Painting in winter

On Plein Air Painting in Winter > If you haven’t painted in the snow, you’ve missed one of the best plein air experiences available to artists. If dressed right, cold weather painting is a joy not found in any other season of the year.

How to Stay Warm When Painting in Winter

By Sharon Griffes Tarr

Dressing smart (and I don’t mean fashionably) is the key to cold-weather painting. We all know the wisdom of dressing in layers, but for artists who sit or stand in place for several hours at a time, it is only part of the equation. When we are stationary in cold weather, we do not generate heat. Our clothing must take up the slack and keep us warm.

For years, I’ve painted outdoors in all kinds of weather and rarely have been uncomfortable because of the cold. My secret is dressing, year around, for 20 degrees colder than the predicted temperature of the day. Yes, even in summer, standing still for two hours, one can get chilled.

Plein air painting in winter - Sharon Griffes Tarr, "Time and the River Flowing" 11 x 14 in., oil on panel
Sharon Griffes Tarr, “Time and the River Flowing” 11 x 14 in., oil on panel

My winter dress includes lightweight long underwear and socks that wick moisture; and a cotton or wool T-shirt and sweatshirt or tightly knitted sweater depending on the temperature. This outfit is topped with a down vest and/or winter coat that covers the fanny. To help keep my core warm, a body warmer patch attached to my long underwear just below the 5th vertebrae on my back does the trick, and hand warmers in pockets are good for when fingers get cold.

Accessories are important as well. I use the thin-knitted one-size-fits-all gloves available in most grocery and drug stores and I keep my hands in my pockets with the warmers when not pushing a brush. My hat is a warm pull-down around-the-ears kitted hat with a small visor to keep the sun out of my eyes. No fashion here, folks … just warmth.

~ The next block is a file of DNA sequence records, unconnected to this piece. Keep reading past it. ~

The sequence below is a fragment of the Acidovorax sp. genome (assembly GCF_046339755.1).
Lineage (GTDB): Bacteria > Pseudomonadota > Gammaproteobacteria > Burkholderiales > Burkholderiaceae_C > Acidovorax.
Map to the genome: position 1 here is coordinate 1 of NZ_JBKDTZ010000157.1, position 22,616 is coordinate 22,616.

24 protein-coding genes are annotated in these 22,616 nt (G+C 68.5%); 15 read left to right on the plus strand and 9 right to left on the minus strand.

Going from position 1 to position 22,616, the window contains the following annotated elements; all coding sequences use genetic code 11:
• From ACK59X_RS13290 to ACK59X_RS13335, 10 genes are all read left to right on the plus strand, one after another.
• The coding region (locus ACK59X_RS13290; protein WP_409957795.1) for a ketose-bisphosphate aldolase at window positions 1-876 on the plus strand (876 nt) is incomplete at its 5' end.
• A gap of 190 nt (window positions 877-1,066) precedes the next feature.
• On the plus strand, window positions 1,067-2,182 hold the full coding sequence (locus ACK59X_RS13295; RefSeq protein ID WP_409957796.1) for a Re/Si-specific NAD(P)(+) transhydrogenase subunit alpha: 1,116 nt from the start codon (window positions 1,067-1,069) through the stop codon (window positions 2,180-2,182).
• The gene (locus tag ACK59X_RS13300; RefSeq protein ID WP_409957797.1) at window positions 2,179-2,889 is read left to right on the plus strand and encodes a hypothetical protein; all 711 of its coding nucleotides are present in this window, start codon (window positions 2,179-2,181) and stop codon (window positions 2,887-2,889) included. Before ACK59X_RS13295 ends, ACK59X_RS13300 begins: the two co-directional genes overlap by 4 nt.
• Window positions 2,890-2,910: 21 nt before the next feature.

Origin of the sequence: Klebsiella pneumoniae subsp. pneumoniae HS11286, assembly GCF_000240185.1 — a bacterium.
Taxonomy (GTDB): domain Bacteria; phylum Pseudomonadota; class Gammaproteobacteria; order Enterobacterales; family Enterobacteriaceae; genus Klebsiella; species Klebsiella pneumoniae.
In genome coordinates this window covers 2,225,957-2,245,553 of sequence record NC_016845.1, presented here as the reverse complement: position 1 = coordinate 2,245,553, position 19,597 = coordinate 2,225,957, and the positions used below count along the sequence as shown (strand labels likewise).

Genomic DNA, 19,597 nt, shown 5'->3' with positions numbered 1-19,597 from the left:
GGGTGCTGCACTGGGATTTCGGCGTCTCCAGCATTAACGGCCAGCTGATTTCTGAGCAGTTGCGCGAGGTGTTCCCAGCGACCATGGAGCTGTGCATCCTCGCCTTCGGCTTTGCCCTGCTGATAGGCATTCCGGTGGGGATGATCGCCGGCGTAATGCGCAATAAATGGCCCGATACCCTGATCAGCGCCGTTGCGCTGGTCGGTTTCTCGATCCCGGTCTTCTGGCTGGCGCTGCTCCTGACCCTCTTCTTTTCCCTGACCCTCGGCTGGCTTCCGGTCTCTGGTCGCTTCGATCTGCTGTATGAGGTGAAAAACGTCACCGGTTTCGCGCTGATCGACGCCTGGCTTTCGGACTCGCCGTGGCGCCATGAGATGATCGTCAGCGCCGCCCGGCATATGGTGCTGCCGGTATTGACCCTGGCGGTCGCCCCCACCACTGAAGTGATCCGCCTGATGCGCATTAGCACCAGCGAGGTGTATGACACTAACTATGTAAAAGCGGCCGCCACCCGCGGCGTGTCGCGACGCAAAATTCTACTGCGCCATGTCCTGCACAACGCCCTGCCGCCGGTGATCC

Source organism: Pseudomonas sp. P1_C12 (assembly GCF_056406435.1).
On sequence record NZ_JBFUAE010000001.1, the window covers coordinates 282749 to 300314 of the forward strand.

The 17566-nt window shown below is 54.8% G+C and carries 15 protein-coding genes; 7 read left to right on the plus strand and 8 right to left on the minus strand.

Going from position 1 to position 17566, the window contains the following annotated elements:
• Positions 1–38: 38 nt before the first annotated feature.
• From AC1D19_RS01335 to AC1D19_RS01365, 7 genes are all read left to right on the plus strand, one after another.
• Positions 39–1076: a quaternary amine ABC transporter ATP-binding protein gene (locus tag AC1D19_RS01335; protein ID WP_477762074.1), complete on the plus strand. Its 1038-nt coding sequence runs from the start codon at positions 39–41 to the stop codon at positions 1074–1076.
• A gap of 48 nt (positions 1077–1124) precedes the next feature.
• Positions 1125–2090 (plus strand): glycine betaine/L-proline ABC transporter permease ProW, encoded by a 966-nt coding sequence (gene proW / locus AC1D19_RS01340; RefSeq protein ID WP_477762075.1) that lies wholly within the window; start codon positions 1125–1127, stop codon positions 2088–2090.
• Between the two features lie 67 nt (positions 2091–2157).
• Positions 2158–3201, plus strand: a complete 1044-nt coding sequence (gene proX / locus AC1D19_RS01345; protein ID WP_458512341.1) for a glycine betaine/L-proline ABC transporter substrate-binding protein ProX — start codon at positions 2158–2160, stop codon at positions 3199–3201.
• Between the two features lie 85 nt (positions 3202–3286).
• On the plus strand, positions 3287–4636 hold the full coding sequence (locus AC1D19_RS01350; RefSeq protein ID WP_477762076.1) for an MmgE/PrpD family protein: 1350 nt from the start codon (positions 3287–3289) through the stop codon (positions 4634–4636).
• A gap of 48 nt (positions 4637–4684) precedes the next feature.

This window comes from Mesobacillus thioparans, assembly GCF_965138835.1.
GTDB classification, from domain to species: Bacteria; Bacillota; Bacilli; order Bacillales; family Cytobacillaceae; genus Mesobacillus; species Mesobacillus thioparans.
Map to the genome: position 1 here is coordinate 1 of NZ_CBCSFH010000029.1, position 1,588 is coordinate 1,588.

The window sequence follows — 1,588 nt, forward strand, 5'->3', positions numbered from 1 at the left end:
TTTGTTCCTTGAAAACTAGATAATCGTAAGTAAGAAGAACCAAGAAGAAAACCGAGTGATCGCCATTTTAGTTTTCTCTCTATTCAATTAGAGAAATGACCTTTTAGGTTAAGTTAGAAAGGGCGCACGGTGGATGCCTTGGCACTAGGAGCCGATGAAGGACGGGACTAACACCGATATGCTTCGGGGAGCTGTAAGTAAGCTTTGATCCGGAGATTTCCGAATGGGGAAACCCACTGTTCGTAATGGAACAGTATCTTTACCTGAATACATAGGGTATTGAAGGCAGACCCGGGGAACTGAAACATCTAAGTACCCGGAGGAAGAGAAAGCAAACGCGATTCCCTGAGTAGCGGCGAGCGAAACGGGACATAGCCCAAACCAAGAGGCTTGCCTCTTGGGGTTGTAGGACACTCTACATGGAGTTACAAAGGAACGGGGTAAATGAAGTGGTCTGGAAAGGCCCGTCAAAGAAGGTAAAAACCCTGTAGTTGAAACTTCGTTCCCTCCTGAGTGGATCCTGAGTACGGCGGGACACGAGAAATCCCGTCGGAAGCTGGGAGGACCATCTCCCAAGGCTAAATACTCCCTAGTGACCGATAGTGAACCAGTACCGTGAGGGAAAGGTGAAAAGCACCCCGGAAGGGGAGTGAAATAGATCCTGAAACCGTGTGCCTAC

Boots are essential. Forget fashion. Go for hunter’s boots that go to 30 degrees below zero and use foot warmers inside. It also helps to have a piece of dense foam to stand on or a small throw rug. Both will help to keep cold from seeping into your feet from the frozen ground.

Sharon Griffes Tarr, "Spring Thaw," 8 x 10 in., oil on panel
Sharon Griffes Tarr, “Spring Thaw,” 8 x 10 in., oil on panel

That may seem like a lot of bulky clothing but today’s clothing for hunters and farmers is made for rugged use, is relatively lightweight, and very warm. Again, buy for warmth, not fashion. Ladies, check out the boys and men’s departments. Often their clothing is made for extended outdoor use whereas women’s outerwear is based on fashion and does not sustain cold weather exposure.

Sharon Griffes Tarr, "Winter Tracks," 8 x 10 in., oil on panel
Sharon Griffes Tarr, “Winter Tracks,” 8 x 10 in., oil on panel

Wind is the most difficult to dress for effectively. It can creep into openings and chill even the best-dressed artist. Frankly, I avoid cold days with high winds. In mild wind, wearing a rubberized or plastic raincoat over your clothing will help. Buy it one or two sizes larger than normal so it will fit over your additional clothing.

I hope to see you in the field this winter. It’s the best time of year to be a plein air artist.

Connect with Sharon Griffes Tarr at


  1. Sharon,wonderful article. I loved reading about your dress. I must say,this is not for everyone. I live in central Texas and the temperature at times can be very cold.
    On those days,I perfer to do studio work,


Please enter your comment!
Please enter your name here